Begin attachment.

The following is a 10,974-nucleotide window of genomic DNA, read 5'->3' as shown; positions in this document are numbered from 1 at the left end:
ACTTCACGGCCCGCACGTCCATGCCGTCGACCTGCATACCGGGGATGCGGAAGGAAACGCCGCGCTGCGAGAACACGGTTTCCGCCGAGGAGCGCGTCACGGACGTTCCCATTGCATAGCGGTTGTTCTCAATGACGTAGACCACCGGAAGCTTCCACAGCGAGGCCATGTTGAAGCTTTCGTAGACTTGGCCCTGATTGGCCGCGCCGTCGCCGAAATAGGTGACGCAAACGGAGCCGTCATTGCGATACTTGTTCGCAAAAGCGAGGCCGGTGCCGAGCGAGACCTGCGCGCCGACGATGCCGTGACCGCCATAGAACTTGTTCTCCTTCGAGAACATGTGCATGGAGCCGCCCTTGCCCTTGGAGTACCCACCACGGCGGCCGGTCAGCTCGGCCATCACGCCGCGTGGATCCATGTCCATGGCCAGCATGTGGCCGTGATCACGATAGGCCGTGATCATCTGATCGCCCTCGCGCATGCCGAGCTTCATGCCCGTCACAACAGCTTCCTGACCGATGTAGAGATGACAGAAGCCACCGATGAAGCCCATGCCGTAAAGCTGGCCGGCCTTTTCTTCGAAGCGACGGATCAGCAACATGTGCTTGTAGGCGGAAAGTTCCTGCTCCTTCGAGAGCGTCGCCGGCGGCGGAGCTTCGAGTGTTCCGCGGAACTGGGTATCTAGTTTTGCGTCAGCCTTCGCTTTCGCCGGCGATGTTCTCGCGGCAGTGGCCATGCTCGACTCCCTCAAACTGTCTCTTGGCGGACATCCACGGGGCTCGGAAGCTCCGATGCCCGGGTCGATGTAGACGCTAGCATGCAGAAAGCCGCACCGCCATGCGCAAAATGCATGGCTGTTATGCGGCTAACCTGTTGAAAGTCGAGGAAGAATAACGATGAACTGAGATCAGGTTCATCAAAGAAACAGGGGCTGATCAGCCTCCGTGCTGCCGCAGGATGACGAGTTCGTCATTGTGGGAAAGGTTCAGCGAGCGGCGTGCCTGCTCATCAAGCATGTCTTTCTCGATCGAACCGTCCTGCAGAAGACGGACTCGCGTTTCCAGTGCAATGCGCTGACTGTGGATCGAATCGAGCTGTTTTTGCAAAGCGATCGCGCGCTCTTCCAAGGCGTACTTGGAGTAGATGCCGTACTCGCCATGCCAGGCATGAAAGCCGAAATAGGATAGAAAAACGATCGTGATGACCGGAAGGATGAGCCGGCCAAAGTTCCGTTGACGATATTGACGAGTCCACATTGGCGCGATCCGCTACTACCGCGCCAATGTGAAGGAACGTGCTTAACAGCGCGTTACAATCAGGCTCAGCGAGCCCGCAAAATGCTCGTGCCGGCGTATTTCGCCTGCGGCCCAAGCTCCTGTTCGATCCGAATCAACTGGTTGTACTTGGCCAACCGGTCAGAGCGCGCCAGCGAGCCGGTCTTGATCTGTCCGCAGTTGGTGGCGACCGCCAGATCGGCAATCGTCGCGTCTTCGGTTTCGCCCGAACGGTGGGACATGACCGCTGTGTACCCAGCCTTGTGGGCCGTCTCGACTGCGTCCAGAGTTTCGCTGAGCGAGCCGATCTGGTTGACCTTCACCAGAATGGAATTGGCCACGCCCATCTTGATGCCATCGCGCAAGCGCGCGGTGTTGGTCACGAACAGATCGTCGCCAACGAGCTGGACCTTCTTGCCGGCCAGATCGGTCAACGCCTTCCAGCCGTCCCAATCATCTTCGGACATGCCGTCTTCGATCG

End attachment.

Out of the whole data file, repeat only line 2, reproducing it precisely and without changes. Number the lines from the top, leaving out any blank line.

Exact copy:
ACTTCACGGCCCGCACGTCCATGCCGTCGACCTGCATACCGGGGATGCGGAAGGAAACGCCGCGCTGCGAGAACACGGTTTCCGCCGAGGAGCGCGTCACGGACGTTCCCATTGCATAGCGGTTGTTCTCAATGACGTAGACCACCGGAAGCTTCCACAGCGAGGCCATGTTGAAGCTTTCGTAGACTTGGCCCTGATTGGCCGCGCCGTCGCCGAAATAGGTGACGCAAACGGAGCCGTCATTGCGATACTTGTTCGCAAAAGCGAGGCCGGTGCCGAGCGAGACCTGCGCGCCGACGATGCCGTGACCGCCATAGAACTTGTTCTCCTTCGAGAACATGTGCATGGAGCCGCCCTTGCCCTTGGAGTACCCACCACGGCGGCCGGTCAGCTCGGCCATCACGCCGCGTGGATCCATGTCCATGGCCAGCATGTGGCCGTGATCACGATAGGCCGTGATCATCTGATCGCCCTCGCGCATGCCGAGCTTCATGCCCGTCACAACAGCTTCCTGACCGATGTAGAGATGACAGAAGCCACCGATGAAGCCCATGCCGTAAAGCTGGCCGGCCTTTTCTTCGAAGCGACGGATCAGCAACATGTGCTTGTAGGCGGAAAGTTCCTGCTCCTTCGAGAGCGTCGCCGGCGGCGGAGCTTCGAGTGTTCCGCGGAACTGGGTATCTAGTTTTGCGTCAGCCTTCGCTTTCGCCGGCGATGTTCTCGCGGCAGTGGCCATGCTCGACTCCCTCAAACTGTCTCTTGGCGGACATCCACGGGGCTCGGAAGCTCCGATGCCCGGGTCGATGTAGACGCTAGCATGCAGAAAGCCGCACCGCCATGCGCAAAATGCATGGCTGTTATGCGGCTAACCTGTTGAAAGTCGAGGAAGAATAACGATGAACTGAGATCAGGTTCATCAAAGAAACAGGGGCTGATCAGCCTCCGTGCTGCCGCAGGATGACGAGTTCGTCATTGTGGGAAAGGTTCAGCGAGCGGCGTGCCTGCTCATCAAGCATGTCTTTCTCGATCGAACCGTCCTGCAGAAGACGGACTCGCGTTTCCAGTGCAATGCGCTGACTGTGGATCGAATCGAGCTGTTTTTGCAAAGCGATCGCGCGCTCTTCCAAGGCGTACTTGGAGTAGATGCCGTACTCGCCATGCCAGGCATGAAAGCCGAAATAGGATAGAAAAACGATCGTGATGACCGGAAGGATGAGCCGGCCAAAGTTCCGTTGACGATATTGACGAGTCCACATTGGCGCGATCCGCTACTACCGCGCCAATGTGAAGGAACGTGCTTAACAGCGCGTTACAATCAGGCTCAGCGAGCCCGCAAAATGCTCGTGCCGGCGTATTTCGCCTGCGGCCCAAGCTCCTGTTCGATCCGAATCAACTGGTTGTACTTGGCCAACCGGTCAGAGCGCGCCAGCGAGCCGGTCTTGATCTGTCCGCAGTTGGTGGCGACCGCCAGATCGGCAATCGTCGCGTCTTCGGTTTCGCCCGAACGGTGGGACATGACCGCTGTGTACCCAGCCTTGTGGGCCGTCTCGACTGCGTCCAGAGTTTCGCTGAGCGAGCCGATCTGGTTGACCTTCACCAGAATGGAATTGGCCACGCCCATCTTGATGCCATCGCGCAAGCGCGCGGTGTTGGTCACGAACAGATCGTCGCCAACGAGCTGGACCTTCTTGCCGGCCAGATCGGTCAACGCCTTCCAGCCGTCCCAATCATCTTCGGACATGCCGTCTTCGATCG